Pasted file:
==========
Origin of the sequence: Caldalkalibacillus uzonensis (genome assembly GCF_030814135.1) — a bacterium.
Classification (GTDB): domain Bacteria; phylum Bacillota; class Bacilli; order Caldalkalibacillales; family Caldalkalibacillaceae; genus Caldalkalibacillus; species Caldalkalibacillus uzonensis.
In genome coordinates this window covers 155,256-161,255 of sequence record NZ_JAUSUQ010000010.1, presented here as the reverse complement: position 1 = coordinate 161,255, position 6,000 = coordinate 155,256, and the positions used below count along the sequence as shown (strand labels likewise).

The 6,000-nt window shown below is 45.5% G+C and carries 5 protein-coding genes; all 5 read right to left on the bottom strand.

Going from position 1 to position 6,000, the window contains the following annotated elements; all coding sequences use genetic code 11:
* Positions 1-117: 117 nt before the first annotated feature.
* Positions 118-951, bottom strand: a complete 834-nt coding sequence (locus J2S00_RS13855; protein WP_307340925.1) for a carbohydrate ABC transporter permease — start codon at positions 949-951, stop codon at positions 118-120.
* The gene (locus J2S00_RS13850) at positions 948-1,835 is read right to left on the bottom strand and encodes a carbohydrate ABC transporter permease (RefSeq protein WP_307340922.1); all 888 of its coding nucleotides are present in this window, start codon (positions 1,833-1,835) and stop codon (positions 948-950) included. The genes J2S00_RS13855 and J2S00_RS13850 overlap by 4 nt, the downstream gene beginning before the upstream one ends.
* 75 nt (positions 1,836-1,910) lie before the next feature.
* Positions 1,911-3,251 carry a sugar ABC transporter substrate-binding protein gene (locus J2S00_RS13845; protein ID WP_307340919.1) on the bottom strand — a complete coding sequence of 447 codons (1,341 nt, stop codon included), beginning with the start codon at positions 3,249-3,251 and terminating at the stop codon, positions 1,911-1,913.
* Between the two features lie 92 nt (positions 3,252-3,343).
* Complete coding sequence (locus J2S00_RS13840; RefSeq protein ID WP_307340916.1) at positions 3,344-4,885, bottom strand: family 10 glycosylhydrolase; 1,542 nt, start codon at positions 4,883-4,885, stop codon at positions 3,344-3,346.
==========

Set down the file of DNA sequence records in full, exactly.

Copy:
Origin of the sequence: Caldalkalibacillus uzonensis (genome assembly GCF_030814135.1) — a bacterium.
Classification (GTDB): domain Bacteria; phylum Bacillota; class Bacilli; order Caldalkalibacillales; family Caldalkalibacillaceae; genus Caldalkalibacillus; species Caldalkalibacillus uzonensis.
In genome coordinates this window covers 155,256-161,255 of sequence record NZ_JAUSUQ010000010.1, presented here as the reverse complement: position 1 = coordinate 161,255, position 6,000 = coordinate 155,256, and the positions used below count along the sequence as shown (strand labels likewise).

The 6,000-nt window shown below is 45.5% G+C and carries 5 protein-coding genes; all 5 read right to left on the bottom strand.

Going from position 1 to position 6,000, the window contains the following annotated elements; all coding sequences use genetic code 11:
* Positions 1-117: 117 nt before the first annotated feature.
* Positions 118-951, bottom strand: a complete 834-nt coding sequence (locus J2S00_RS13855; protein WP_307340925.1) for a carbohydrate ABC transporter permease — start codon at positions 949-951, stop codon at positions 118-120.
* The gene (locus J2S00_RS13850) at positions 948-1,835 is read right to left on the bottom strand and encodes a carbohydrate ABC transporter permease (RefSeq protein WP_307340922.1); all 888 of its coding nucleotides are present in this window, start codon (positions 1,833-1,835) and stop codon (positions 948-950) included. The genes J2S00_RS13855 and J2S00_RS13850 overlap by 4 nt, the downstream gene beginning before the upstream one ends.
* 75 nt (positions 1,836-1,910) lie before the next feature.
* Positions 1,911-3,251 carry a sugar ABC transporter substrate-binding protein gene (locus J2S00_RS13845; protein ID WP_307340919.1) on the bottom strand — a complete coding sequence of 447 codons (1,341 nt, stop codon included), beginning with the start codon at positions 3,249-3,251 and terminating at the stop codon, positions 1,911-1,913.
* Between the two features lie 92 nt (positions 3,252-3,343).
* Complete coding sequence (locus J2S00_RS13840; RefSeq protein ID WP_307340916.1) at positions 3,344-4,885, bottom strand: family 10 glycosylhydrolase; 1,542 nt, start codon at positions 4,883-4,885, stop codon at positions 3,344-3,346.